Transporting antibodies across the blood–brain barrier to treat Alzheimer’s disease
Researchers have found a way to ensure that new Alzheimer’s medications are delivered to the right place in the body and at the right timepoint in disease progression, so that they have the best effect.
In a study published recently in the Journal of Nanobiotechnology, researchers led by Tokyo Medical and Dental University (TMDU), Japan, have revealed that a novel delivery system delivers treatment to where it is needed most in a mouse model of Alzheimer’s disease.
Alzheimer’s is a common neurodegenerative disease that causes dementia. It is characterised by the accumulation of a protein called amyloid β (Aβ) in the brain, and several different toxic forms of Aβ have been identified that impair brain function, notably Aβ oligomers (AβOs).
“Multiple clinical trials have attempted to use an anti-Aβ antibody to treat Alzheimer’s, but the results have been unsatisfactory,” said lead author of the study Akiko Amano. “One potential explanation for this is that the blood–brain barrier (BBB) prevents most full-length antibodies from entering the brain.”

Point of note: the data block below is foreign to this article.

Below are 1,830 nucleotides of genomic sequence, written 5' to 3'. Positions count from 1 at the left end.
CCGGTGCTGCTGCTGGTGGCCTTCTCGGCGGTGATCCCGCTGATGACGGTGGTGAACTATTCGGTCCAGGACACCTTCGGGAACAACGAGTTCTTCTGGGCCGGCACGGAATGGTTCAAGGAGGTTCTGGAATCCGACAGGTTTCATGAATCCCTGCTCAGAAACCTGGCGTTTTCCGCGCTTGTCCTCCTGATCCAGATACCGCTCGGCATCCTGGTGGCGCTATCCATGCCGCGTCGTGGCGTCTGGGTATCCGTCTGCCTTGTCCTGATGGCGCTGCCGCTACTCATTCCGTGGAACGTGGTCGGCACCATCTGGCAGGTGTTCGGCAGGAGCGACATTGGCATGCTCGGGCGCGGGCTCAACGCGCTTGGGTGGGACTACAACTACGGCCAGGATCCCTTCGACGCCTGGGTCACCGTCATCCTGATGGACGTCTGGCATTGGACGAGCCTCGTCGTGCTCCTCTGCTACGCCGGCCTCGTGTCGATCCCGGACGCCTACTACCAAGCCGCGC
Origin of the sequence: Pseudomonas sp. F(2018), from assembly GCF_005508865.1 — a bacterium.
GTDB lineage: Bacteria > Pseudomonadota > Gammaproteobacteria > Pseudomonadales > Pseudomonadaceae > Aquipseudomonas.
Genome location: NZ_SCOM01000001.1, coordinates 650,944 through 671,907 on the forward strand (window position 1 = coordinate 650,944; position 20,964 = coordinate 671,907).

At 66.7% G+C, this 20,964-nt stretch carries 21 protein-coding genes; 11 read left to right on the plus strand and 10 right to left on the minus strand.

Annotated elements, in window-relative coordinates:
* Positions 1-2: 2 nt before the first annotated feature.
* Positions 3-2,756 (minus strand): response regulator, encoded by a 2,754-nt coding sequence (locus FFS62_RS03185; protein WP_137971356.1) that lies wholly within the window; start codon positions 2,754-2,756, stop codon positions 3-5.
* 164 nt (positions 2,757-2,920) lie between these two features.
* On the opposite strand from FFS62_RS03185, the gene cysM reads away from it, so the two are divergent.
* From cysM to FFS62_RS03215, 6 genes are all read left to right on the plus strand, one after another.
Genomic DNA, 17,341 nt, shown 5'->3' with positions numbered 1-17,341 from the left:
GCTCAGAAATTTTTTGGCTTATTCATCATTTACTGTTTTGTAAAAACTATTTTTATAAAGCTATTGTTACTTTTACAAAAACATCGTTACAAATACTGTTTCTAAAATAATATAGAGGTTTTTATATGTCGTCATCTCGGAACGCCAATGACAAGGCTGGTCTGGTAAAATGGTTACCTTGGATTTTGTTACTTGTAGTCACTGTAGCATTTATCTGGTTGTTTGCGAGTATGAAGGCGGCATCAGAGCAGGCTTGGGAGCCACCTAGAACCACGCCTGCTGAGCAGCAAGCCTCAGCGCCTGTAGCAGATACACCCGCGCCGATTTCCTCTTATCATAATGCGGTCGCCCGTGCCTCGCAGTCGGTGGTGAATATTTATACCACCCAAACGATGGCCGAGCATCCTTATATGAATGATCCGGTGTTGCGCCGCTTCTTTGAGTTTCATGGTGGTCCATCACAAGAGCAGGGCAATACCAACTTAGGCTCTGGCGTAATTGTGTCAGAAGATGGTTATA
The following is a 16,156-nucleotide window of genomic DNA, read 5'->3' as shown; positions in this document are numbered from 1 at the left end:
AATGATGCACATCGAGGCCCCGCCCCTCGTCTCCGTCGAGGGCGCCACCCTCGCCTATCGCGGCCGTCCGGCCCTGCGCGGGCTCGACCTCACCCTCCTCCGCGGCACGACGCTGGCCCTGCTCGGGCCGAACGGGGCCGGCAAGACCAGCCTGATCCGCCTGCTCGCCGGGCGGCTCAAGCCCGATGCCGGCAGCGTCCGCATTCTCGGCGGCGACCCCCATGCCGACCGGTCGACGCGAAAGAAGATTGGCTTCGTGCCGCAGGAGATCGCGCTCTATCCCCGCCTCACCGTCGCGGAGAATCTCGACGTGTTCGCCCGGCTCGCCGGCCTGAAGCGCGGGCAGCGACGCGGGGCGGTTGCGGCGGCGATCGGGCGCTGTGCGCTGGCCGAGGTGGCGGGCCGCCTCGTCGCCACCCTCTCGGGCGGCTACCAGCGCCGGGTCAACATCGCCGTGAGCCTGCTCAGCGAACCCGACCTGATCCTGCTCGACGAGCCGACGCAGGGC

To address this challenge, the researchers previously developed glucosylated (sugar-linked) polymeric nanomicelles (PMs), which are tiny, hollow balls that could successfully cross the BBB via transcytosis in mouse brain capillary endothelial cells; this process was mediated by glucose-transporter-1 and induced by an increase in blood glucose levels after the mice experienced fasting conditions. In this study, the team filled PMs with fragments of an anti-AβO antibody, injected them into a mouse model of Alzheimer’s, and assessed the effects on the brain and on behaviour.
“The results were very clear,” explained senior author Nobuo Sanjo. “Administration of anti-AβO antibody fragments through PMs significantly reduced the amounts of various toxic Aβ species. In addition, the Aβ plaques that did form were smaller and less dense than those seen in untreated mice.”
Next, the researchers analysed the behaviour of the mice and found that the mice treated with the antibody fragment-filled PMs had better learning and spatial memory than untreated mice. “Our findings suggest that delivering sufficient levels of antibodies to the brain using PMs can reduce toxic Aβ species and slow Alzheimer’s progression in mice,” said Amano.
Given that the failure of anti-Aβ antibodies to improve cognitive function in human clinical trials was likely because of an insufficient supply of the antibodies in the brain, PM-encapsulated antibody fragments could represent an effective way to prevent Alzheimer’s progression. In addition, new candidates for Alzheimer’s treatment that degrade toxic Aβs and reduce their toxic effects could also be delivered to the brain using the same PM-based system.